Tuesday, November 8, 2011

openpam trickery

While reviewing an entirely different server side component
of some code, I came across a funny vulnerability inside
OpenPAM (note that this is different from Linux-PAM)
as used in FreeBSD or Solaris. Yet, I only tested it on
a FreeBSD 8.1 machine. The bug is that a program,
namely kcheckpass, which is suid to root, is calling
pam_start() with a user provided argument which makes
the PAM stack parse user owned
config files which ends in loading of user
provided DSO's. WTF?!

Interestingly, OpenPAM recently introduced a filter for
the service name via


commit but I dont think that any BSD or so vendor is
aware of it.

A really trivial PoC exploit can be found here.

[Update:] Solaris is not using OpenPAM (at least the OpenSolaris
version I checked), but I could not find code that strips
off certain character sequences. As the PAM setup is different
from the /etc/pam.d we know it is possible that there are no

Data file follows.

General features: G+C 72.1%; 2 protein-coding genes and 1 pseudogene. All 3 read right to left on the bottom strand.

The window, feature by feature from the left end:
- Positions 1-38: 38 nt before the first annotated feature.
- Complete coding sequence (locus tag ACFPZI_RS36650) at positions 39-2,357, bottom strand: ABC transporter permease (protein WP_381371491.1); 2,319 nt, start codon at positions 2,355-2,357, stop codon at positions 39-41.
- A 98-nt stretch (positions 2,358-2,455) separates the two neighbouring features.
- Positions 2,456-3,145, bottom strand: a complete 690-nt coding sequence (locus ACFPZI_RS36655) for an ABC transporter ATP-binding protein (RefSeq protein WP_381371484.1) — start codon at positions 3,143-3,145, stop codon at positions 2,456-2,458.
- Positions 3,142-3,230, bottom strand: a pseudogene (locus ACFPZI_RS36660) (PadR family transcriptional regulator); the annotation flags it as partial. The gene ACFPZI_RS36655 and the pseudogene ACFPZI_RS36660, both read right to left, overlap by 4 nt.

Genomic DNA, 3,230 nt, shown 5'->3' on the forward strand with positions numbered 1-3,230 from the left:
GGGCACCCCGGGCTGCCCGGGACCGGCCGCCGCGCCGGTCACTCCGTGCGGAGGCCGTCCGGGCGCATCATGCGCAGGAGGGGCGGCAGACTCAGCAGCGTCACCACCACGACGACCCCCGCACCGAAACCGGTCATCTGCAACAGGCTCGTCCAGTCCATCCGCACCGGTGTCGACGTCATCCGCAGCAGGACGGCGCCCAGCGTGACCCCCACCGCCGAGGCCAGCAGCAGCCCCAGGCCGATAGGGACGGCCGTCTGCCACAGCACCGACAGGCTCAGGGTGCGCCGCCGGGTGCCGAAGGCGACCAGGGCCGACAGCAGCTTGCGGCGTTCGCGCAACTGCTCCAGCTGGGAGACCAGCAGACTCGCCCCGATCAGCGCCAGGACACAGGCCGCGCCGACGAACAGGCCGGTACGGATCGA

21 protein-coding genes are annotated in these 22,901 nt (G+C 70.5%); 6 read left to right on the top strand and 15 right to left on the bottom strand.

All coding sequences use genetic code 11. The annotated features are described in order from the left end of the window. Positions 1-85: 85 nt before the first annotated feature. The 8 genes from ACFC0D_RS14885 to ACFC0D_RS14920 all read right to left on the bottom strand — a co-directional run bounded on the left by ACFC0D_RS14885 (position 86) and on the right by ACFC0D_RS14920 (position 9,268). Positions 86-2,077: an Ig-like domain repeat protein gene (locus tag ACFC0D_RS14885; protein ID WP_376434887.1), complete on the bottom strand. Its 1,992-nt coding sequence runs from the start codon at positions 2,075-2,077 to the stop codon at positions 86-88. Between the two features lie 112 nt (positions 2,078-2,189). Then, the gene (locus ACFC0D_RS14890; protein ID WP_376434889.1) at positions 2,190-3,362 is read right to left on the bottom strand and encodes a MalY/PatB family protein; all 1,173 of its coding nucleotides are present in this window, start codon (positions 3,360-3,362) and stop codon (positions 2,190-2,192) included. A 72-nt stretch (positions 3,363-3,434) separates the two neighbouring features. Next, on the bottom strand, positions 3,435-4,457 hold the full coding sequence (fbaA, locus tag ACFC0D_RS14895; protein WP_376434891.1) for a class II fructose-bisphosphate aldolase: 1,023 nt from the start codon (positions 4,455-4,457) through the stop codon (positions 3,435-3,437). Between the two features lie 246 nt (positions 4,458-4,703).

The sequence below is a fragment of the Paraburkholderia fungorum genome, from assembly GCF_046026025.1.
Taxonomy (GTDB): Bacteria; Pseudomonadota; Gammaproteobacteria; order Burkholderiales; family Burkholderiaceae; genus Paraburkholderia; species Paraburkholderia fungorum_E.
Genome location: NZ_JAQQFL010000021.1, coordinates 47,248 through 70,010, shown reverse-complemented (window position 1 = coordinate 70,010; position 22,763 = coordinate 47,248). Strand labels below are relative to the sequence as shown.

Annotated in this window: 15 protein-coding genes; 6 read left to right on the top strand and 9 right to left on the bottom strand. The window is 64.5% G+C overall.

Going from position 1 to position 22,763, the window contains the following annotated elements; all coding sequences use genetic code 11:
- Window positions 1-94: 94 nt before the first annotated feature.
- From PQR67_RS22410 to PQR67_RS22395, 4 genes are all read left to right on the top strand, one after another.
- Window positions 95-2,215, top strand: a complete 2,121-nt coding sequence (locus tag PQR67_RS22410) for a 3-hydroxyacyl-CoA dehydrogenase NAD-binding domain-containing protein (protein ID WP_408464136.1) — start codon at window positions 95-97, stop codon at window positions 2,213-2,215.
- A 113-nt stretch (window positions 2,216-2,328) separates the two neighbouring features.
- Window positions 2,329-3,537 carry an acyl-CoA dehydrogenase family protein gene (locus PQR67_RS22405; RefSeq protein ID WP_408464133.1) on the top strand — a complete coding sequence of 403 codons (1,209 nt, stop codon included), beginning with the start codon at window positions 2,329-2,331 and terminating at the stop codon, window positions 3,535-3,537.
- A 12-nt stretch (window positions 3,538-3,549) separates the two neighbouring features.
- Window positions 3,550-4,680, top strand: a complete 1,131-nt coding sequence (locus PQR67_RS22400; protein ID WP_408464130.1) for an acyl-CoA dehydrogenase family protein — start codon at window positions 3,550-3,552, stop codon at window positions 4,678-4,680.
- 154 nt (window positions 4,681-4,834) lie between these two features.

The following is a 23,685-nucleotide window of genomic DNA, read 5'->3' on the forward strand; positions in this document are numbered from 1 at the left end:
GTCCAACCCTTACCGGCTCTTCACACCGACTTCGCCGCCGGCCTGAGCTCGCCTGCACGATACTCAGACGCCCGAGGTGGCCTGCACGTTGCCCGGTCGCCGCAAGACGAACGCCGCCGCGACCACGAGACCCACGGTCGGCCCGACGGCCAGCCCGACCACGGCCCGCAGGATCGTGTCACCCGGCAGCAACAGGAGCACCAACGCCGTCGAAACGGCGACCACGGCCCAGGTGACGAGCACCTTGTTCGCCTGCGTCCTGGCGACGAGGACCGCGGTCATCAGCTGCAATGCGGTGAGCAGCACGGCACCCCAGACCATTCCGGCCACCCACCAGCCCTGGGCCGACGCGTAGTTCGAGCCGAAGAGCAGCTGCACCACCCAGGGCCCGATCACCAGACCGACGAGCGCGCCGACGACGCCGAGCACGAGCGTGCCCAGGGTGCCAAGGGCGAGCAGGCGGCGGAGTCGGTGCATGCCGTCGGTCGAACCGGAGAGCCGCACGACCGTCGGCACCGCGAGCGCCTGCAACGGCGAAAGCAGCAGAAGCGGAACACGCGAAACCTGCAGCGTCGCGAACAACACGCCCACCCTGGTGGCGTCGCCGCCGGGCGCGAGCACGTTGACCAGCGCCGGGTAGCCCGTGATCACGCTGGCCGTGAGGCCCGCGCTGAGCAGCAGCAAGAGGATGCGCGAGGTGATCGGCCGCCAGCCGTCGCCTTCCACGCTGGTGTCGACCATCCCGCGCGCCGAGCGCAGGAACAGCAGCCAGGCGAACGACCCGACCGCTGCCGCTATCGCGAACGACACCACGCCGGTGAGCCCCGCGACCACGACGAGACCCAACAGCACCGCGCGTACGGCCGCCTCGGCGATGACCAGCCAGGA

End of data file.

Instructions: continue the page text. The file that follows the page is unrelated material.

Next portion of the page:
consequences if the service argument is not filtered.
However a lot of BSD derivates
use OpenPAM and OSX as well. The question is whether one can
find a vector different than the kcheckpass which is usually
found with all KDE3 and KDE4 installs.
If you can confirm vulnerability on any Solaris or non-FreeBSD
machine, please let me know. Also if you found out how OSX
can be exploited this way.


DES said...

The bug is in kcheckpass, not in OpenPAM. It should not allow the user to specify which policy to use.

BTW, I'm pretty sure FreeBSD's libpam maintainer is aware of recent changes in OpenPAM, but he has a policy of only importing official releases unless there is a critical bug that needs fixing.

Icke said...


Indeed thats a point. Actually
such vulnerabilities exist because
its unclear who is responsible
for input cleaning.
FWIW, The same bug exists in squid and
squid3 package.

DES said...

BTW, I'd like your opinion on this patch, which should alleviate the issue. I'm considering introducing similar restrictions on policy files.

DES said...

Changesets 496 and 497 should further improve matters.